Terry Hyslop

Positions:

Professor of Biostatistics & Bioinformatics

Biostatistics & Bioinformatics
School of Medicine

Member of the Duke Cancer Institute

Duke Cancer Institute
School of Medicine

Education:

Ph.D. 2001

Temple University

Grants:

Combined breast MRI/biomarker strategies to identify aggressive biology

Administered By
Integrative Genomics
Role
Principal Investigator
Start Date
End Date

Combined breast MRI/biomarker strategies to identify aggressive biology

Administered By
Medicine, Medical Oncology
Awarded By
National Institutes of Health
Role
Biostatistician
Start Date
End Date

Tension-Stat3-miR-mediated metastasis

Administered By
Medicine, Medical Oncology
Awarded By
University of California, San Francisco
Role
Biostatistician
Start Date
End Date

Smartphone Enabled Point-of-Care Detection of Serum Markers of Liver Cancer

Administered By
Biomedical Engineering
Awarded By
National Institutes of Health
Role
Co Investigator
Start Date
End Date

Smartphone Enabled Point-of-Care Detection of Serum Markers of Liver Cancer

Administered By
Biomedical Engineering
Awarded By
National Institutes of Health
Role
Co Investigator
Start Date
End Date

Publications:

Racial differences in Helicobacter pylori antibody prevalence by year of birth and demographic factors in a consortium of US adults

Authors
Varga, MG; Butt, J; Blot, WJ; Le Marchand, L; Haiman, C; Chen, Y; Wassertheil-Smoller, S; Ho, GYF; Tinker, LE; Peek, RM; Potter, JD; Cover, TL; Hendrix, L; Hyslop, T; Zeleniuch-Jacquotte, A; Berndt, S; Hildesheim, A; Waterboer, T; Pawlita, M; EPPlein, M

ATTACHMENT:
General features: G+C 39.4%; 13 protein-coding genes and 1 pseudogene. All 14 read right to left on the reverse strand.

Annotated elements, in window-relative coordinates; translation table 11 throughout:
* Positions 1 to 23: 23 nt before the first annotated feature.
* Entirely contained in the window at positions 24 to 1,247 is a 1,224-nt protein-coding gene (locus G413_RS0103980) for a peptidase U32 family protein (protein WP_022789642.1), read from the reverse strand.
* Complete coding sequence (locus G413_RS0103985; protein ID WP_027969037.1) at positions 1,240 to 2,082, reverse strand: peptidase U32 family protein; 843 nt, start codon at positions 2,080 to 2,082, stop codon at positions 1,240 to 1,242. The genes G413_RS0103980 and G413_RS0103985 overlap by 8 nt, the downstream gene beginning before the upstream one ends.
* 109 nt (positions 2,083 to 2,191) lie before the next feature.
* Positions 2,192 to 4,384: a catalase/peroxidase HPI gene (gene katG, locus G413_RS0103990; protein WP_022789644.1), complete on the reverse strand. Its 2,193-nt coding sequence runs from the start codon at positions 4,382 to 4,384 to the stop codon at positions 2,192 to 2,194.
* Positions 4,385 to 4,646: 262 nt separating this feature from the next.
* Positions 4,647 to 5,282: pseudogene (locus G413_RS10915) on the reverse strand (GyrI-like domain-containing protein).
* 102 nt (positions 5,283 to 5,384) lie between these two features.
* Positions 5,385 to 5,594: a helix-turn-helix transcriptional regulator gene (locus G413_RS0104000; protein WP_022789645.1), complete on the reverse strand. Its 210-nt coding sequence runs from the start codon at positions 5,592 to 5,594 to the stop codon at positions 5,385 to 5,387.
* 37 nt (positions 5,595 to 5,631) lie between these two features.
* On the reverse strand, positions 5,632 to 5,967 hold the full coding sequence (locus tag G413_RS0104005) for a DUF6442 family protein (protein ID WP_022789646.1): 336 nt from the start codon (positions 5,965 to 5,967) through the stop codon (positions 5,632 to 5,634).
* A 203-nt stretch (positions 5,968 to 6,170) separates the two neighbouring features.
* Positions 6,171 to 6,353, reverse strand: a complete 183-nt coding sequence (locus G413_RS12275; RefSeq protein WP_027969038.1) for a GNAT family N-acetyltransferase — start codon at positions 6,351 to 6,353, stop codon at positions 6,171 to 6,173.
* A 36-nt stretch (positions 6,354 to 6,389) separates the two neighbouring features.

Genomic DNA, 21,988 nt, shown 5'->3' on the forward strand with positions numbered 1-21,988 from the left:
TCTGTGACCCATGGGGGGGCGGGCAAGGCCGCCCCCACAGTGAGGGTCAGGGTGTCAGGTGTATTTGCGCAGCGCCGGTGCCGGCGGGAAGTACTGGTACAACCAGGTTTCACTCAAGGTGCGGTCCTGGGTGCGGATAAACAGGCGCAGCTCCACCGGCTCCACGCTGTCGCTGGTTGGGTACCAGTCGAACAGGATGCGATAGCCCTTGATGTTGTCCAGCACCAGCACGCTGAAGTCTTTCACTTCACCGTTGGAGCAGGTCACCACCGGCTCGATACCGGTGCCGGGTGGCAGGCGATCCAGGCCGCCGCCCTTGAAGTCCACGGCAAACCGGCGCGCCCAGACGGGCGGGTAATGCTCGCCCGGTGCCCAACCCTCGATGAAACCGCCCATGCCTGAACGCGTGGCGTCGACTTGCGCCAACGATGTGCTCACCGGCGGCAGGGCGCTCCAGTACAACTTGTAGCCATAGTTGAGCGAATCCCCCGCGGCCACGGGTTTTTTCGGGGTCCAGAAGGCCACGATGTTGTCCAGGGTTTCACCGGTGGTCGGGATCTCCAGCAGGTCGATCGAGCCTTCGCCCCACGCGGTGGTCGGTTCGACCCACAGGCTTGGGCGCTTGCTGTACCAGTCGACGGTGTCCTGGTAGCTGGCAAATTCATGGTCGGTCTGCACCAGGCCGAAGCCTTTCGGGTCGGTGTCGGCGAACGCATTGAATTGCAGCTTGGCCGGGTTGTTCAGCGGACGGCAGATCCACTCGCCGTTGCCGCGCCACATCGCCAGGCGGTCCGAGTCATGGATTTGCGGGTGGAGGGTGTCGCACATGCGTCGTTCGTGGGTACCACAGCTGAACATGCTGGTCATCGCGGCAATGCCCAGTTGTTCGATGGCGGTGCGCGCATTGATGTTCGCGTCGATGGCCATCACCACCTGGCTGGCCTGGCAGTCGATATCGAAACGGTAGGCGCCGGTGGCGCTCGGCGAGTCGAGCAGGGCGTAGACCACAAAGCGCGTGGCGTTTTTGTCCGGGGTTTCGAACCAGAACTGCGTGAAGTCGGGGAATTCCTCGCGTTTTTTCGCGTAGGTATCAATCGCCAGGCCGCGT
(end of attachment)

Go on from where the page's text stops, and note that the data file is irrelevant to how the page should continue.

URI
https://scholars.duke.edu/individual/pub1415374
Source
wos
Published In
Helicobacter
Volume
24
Published Date

Breast Cancer in Tanzanian Patients: An Assessment of Tumor Type, Grade, Biomarker status, and Tumor Infiltrating Lymphocytes

Authors
Mremi, A; Broadwater, G; Hyslop, T; Hall, A
MLA Citation
Mremi, Alex, et al. “Breast Cancer in Tanzanian Patients: An Assessment of Tumor Type, Grade, Biomarker status, and Tumor Infiltrating Lymphocytes.” Modern Pathology, vol. 32, NATURE PUBLISHING GROUP, 2019.
URI
https://scholars.duke.edu/individual/pub1404160
Source
wos
Published In
Modern Pathology : an Official Journal of the United States and Canadian Academy of Pathology, Inc
Volume
32
Published Date

GUCY2C Analysis Accurately Stratifies Risk for Recurrence in Early Stage CRC

Authors
Weinberg, D; Hyslop, T; Barkun, AN; Schulz, S; Waldman, SA
MLA Citation
Weinberg, David, et al. “GUCY2C Analysis Accurately Stratifies Risk for Recurrence in Early Stage CRC.” Gastroenterology, vol. 138, no. 5, W B SAUNDERS CO-ELSEVIER INC, 2010, pp. S18–19.
URI
https://scholars.duke.edu/individual/pub1404162
Source
wos
Published In
Gastroenterology
Volume
138
Published Date
Start Page
S18
End Page
S19

The Lineage Determining Factor GRHL2 Collaborates with FOXA1 to Establish a Targetable Pathway in Endocrine Therapy-Resistant Breast Cancer.

Notwithstanding the positive clinical impact of endocrine therapies in estrogen receptor-alpha (ERα)-positive breast cancer, de novo and acquired resistance limits the therapeutic lifespan of existing drugs. Taking the position that resistance is nearly inevitable, we undertook a study to identify and exploit targetable vulnerabilities that were manifest in endocrine therapy-resistant disease. Using cellular and mouse models of endocrine therapy-sensitive and endocrine therapy-resistant breast cancer, together with contemporary discovery platforms, we identified a targetable pathway that is composed of the transcription factors FOXA1 and GRHL2, a coregulated target gene, the membrane receptor LYPD3, and the LYPD3 ligand, AGR2. Inhibition of the activity of this pathway using blocking antibodies directed against LYPD3 or AGR2 inhibits the growth of endocrine therapy-resistant tumors in mice, providing the rationale for near-term clinical development of humanized antibodies directed against these proteins.